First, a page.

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Volunteering for the homeless at Christmas





Christmas is fast approaching, and while many people are planning to enjoy time with their families, shopping at the last minute, and looking forward to a few days off work, others are planning to spend their day volunteering with the homeless.


By providing a meal for Christmas lunch, being available at a homeless shelter, or encouraging the homeless to take up offers for overnight accommodation, these people are trying to do something good for their communities and beyond.


Why do people volunteer?


Giving at Christmas is not a new concept. Going back in history to the 13th century Europe there has been a tradition for churches to leave boxes on the grounds for parishioners to donate to the poor on 26th December. Giving gifts in some form or another has been around for as long as humanity itself.


Today there appears to be three main reasons for volunteering. Third Sector Protect found that 46% of volunteers did so because they wanted to help and improve things for others. 31% identified with the cause in some way, and it was, therefore important for them. 25% of respondents volunteered because they had spare time and felt it was worthwhile.


The range of volunteering opportunities has grown each year, and for the homeless, there are lots more opportunities to use skills. Hairdressers are providing haircuts for the homeless and in recent years dentists have been volunteering their time at Crisis at Christmas, providing routine and emergency dental treatments.


Sarah Murray MBE, a dental surgeon told nature.com that “Coming home on the evening of Christmas Day and cooking my evening meal is all the tastier knowing I have given service to others during the day. Christmas Day is one of my favourite days to work at Crisis. Volunteering does put the true spirit into Christmas; it is easy to lose sight of its importance when there is such a huge commercial element these days.”


Mr. Haq of the Ahmadiyya Muslim Association, who is providing meals for the homeless in Huddersfield on Christmas day, told Yorkshire Live that "Although we do not celebrate Christmas, we fully understand that this is a very emotional time for many people."


A study by Thoits and Hewitt identified that the benefits of volunteering to help the homeless are not only felt by the homeless themselves, but also by the volunteers. They noted that happiness, life satisfaction, self-esteem, sense of control over life, physical health, and depression all improved via volunteering in the community.


These benefits could explain why more than 3,500 volunteers support Crisis at Christmas to provide companionship, vital services, and a safe, warm and friendly place for the homeless to reside over the Christmas period.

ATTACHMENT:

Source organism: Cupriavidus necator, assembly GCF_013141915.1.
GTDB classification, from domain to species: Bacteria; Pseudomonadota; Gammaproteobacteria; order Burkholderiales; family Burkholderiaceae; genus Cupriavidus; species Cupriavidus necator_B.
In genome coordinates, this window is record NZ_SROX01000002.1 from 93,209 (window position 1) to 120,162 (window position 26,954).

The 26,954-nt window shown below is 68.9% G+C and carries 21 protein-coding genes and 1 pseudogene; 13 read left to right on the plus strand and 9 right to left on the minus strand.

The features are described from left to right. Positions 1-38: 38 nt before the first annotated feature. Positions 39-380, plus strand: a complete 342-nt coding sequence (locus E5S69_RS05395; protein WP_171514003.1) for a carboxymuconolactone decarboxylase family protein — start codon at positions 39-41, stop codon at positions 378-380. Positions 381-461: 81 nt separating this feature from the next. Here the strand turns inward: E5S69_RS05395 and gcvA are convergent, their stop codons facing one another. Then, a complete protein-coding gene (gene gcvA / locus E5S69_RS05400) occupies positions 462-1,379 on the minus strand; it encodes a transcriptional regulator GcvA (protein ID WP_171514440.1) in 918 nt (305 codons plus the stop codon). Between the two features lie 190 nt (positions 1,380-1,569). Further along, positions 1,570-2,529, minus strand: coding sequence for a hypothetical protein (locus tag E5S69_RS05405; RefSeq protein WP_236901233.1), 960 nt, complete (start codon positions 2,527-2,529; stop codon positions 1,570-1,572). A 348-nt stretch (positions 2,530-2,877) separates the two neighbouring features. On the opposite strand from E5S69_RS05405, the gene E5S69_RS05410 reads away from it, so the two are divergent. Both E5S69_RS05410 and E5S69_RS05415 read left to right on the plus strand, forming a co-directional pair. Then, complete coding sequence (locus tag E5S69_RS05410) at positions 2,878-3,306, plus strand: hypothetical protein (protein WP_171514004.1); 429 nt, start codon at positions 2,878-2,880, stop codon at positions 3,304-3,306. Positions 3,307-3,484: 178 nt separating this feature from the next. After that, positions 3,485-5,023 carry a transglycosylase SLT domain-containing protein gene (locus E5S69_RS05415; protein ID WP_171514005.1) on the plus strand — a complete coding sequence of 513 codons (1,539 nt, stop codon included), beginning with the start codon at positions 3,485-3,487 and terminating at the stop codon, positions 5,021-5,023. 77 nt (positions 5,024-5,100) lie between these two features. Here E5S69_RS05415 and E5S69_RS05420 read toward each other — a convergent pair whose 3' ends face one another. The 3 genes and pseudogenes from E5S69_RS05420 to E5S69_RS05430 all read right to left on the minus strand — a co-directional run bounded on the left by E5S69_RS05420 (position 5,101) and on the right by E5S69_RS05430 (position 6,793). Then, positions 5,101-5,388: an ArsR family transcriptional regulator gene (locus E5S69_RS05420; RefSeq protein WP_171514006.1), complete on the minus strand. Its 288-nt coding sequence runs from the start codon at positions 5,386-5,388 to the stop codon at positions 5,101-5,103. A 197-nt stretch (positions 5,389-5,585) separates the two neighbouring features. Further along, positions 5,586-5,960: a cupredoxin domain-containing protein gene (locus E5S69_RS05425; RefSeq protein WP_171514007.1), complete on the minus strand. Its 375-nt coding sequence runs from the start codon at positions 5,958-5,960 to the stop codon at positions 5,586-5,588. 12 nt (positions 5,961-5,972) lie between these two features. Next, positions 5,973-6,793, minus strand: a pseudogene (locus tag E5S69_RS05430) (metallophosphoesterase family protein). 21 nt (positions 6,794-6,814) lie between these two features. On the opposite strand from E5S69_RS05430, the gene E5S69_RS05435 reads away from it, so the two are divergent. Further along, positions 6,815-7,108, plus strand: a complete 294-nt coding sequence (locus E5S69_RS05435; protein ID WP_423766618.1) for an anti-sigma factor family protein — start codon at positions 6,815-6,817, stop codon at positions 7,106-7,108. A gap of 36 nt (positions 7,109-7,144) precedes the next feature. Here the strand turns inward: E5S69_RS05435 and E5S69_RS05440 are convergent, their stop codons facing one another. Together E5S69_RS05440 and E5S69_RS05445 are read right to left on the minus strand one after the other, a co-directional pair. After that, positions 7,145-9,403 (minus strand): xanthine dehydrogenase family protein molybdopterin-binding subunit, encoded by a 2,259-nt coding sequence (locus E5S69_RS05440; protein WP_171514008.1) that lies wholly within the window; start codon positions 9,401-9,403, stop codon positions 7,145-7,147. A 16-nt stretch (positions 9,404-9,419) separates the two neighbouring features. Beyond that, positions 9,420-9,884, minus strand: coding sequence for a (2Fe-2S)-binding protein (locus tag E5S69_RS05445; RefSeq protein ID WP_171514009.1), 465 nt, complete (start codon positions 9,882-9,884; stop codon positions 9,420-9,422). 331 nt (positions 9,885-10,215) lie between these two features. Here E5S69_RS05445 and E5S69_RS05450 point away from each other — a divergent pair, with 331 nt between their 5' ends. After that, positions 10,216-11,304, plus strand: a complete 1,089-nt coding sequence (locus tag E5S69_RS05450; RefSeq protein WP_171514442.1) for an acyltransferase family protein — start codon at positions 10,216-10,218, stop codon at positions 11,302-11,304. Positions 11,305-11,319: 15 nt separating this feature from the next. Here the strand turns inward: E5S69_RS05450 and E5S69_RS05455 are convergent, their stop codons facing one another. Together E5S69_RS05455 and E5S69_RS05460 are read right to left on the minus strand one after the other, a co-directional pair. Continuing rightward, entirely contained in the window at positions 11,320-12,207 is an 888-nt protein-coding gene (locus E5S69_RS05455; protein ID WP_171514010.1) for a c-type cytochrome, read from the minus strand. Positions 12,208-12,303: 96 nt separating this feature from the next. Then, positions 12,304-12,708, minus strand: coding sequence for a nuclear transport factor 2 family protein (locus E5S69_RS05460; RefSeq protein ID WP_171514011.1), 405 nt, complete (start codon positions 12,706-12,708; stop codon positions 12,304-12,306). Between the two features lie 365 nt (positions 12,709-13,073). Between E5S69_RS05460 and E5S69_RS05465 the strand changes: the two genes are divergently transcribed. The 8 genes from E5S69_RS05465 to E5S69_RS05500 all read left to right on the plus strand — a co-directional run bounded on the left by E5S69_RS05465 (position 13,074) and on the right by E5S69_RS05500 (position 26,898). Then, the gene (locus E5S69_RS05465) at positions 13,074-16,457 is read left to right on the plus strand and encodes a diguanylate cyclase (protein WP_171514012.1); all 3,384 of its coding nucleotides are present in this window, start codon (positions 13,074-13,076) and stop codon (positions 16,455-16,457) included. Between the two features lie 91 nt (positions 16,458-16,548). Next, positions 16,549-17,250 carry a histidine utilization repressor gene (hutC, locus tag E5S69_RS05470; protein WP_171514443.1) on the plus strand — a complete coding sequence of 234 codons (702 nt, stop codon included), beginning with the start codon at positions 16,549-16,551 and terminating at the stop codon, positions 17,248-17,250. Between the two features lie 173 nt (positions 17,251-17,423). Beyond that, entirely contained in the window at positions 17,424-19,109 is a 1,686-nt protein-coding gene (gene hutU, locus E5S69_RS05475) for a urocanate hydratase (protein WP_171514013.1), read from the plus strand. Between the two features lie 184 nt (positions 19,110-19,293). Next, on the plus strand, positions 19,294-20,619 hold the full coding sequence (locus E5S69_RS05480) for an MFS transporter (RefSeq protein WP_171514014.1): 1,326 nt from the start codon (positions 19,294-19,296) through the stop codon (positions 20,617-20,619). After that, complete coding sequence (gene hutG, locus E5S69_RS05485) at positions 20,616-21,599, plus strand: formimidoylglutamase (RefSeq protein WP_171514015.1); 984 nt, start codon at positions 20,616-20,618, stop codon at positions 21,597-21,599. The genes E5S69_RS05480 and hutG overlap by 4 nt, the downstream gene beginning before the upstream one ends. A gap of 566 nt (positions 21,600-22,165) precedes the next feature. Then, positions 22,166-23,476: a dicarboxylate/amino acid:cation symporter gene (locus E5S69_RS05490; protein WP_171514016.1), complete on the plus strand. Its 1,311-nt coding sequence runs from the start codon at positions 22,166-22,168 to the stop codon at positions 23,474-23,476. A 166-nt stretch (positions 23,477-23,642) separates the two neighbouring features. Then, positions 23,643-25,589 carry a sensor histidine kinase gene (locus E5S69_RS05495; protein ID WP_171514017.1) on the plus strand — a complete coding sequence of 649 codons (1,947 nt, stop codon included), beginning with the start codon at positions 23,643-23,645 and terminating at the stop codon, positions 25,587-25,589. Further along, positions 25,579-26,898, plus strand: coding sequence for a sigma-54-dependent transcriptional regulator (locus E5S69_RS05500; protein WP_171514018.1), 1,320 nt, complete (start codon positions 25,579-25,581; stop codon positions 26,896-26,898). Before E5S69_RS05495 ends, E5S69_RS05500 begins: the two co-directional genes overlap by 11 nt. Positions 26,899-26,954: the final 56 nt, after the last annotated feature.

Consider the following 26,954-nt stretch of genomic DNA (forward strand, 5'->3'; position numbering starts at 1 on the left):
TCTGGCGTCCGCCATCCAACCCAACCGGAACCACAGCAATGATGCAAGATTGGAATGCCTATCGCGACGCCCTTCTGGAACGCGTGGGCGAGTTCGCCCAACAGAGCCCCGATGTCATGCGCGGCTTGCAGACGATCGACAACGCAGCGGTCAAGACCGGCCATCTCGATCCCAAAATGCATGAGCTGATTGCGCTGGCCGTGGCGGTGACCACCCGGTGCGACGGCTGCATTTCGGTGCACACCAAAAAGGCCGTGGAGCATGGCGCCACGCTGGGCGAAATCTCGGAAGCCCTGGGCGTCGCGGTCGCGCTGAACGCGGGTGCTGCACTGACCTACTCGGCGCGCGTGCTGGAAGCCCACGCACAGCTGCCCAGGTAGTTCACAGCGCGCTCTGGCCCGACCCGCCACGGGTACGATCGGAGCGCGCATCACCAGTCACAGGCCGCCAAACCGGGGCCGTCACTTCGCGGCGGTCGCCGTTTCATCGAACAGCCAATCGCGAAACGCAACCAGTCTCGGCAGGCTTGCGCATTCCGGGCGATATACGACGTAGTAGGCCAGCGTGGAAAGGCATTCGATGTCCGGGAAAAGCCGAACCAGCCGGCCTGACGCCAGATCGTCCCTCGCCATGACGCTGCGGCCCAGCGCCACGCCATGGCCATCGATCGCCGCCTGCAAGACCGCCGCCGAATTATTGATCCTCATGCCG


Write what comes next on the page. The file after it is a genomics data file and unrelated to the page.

Why volunteer for charity at Christmas?


Another study revealed that the time of year that volunteering was most important within both the United Kingdom and the United States is the Thanksgiving and Christmas holiday season. It noticed that the sympathy, goodwill gestures, and interest in volunteering are cultural, temporary, and related to the Christmas period.


Coverage within the media of homeless people also becomes more apparent during this time. With peaks in October and December. This cultural pattern of volunteering is a form of “goodwill to all” can be witnessed by the rapid decline in media coverage during January and February.


Plenty of Christmas films reaffirm the charitable motivations of people at Christmas as well, reinforcing that to be a good person, you should give to those less fortunate. A Christmas Carol is a prime example of the dangers of forgetting about the poor and the homeless while showing that Christmas can be a time of great loneliness.


One service user told Crisis that “It was very nice of Crisis to provide me with shelter and food whilst I was lonely.” For two people from two different backgrounds to be feeling lonely and isolated during a time for warmth and family makes volunteering and charitable work during this period an everyone wins situation.


How you can help the homeless at Christmas


There are other ways to help the homeless this Christmas, and by donating to the Clothing Collective, you would be doing just that. The Clothing Collective can help the homeless and people in poverty to have clothes during the festive season. For their children to receive clothes that many of us take for granted, like warm pyjamas, coats, and shoes.


Through the use of vouchers, The Clothing Collective attempts to support the reestablishment of pride, dignity, and respect. You too could help the homeless and those facing poverty.

To help those in need, you can make donations to the Clothing Collective here


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